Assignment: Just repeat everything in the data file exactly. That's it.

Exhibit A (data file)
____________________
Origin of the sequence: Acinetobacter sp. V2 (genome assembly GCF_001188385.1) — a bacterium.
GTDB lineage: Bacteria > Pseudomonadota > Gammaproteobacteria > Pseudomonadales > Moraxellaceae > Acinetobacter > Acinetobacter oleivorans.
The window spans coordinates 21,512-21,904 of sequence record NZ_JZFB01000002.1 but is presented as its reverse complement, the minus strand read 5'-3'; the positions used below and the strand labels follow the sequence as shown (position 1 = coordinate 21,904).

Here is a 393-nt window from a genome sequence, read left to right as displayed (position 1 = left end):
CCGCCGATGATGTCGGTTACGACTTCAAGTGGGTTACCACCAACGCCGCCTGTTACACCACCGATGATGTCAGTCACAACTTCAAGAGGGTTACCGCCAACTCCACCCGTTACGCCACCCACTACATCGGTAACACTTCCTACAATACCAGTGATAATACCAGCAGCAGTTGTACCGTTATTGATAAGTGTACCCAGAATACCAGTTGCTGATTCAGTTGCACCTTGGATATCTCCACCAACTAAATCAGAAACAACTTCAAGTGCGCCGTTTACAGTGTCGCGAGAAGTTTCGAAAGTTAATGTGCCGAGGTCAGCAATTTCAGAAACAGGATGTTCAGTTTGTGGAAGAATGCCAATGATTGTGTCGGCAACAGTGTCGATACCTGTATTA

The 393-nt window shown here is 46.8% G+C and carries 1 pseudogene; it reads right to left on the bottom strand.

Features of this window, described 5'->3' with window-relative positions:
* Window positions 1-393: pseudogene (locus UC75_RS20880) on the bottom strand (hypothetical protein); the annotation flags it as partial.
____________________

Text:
Origin of the sequence: Acinetobacter sp. V2 (genome assembly GCF_001188385.1) — a bacterium.
GTDB lineage: Bacteria > Pseudomonadota > Gammaproteobacteria > Pseudomonadales > Moraxellaceae > Acinetobacter > Acinetobacter oleivorans.
The window spans coordinates 21,512-21,904 of sequence record NZ_JZFB01000002.1 but is presented as its reverse complement, the minus strand read 5'-3'; the positions used below and the strand labels follow the sequence as shown (position 1 = coordinate 21,904).

Here is a 393-nt window from a genome sequence, read left to right as displayed (position 1 = left end):
CCGCCGATGATGTCGGTTACGACTTCAAGTGGGTTACCACCAACGCCGCCTGTTACACCACCGATGATGTCAGTCACAACTTCAAGAGGGTTACCGCCAACTCCACCCGTTACGCCACCCACTACATCGGTAACACTTCCTACAATACCAGTGATAATACCAGCAGCAGTTGTACCGTTATTGATAAGTGTACCCAGAATACCAGTTGCTGATTCAGTTGCACCTTGGATATCTCCACCAACTAAATCAGAAACAACTTCAAGTGCGCCGTTTACAGTGTCGCGAGAAGTTTCGAAAGTTAATGTGCCGAGGTCAGCAATTTCAGAAACAGGATGTTCAGTTTGTGGAAGAATGCCAATGATTGTGTCGGCAACAGTGTCGATACCTGTATTA

The 393-nt window shown here is 46.8% G+C and carries 1 pseudogene; it reads right to left on the bottom strand.

Features of this window, described 5'->3' with window-relative positions:
* Window positions 1-393: pseudogene (locus UC75_RS20880) on the bottom strand (hypothetical protein); the annotation flags it as partial.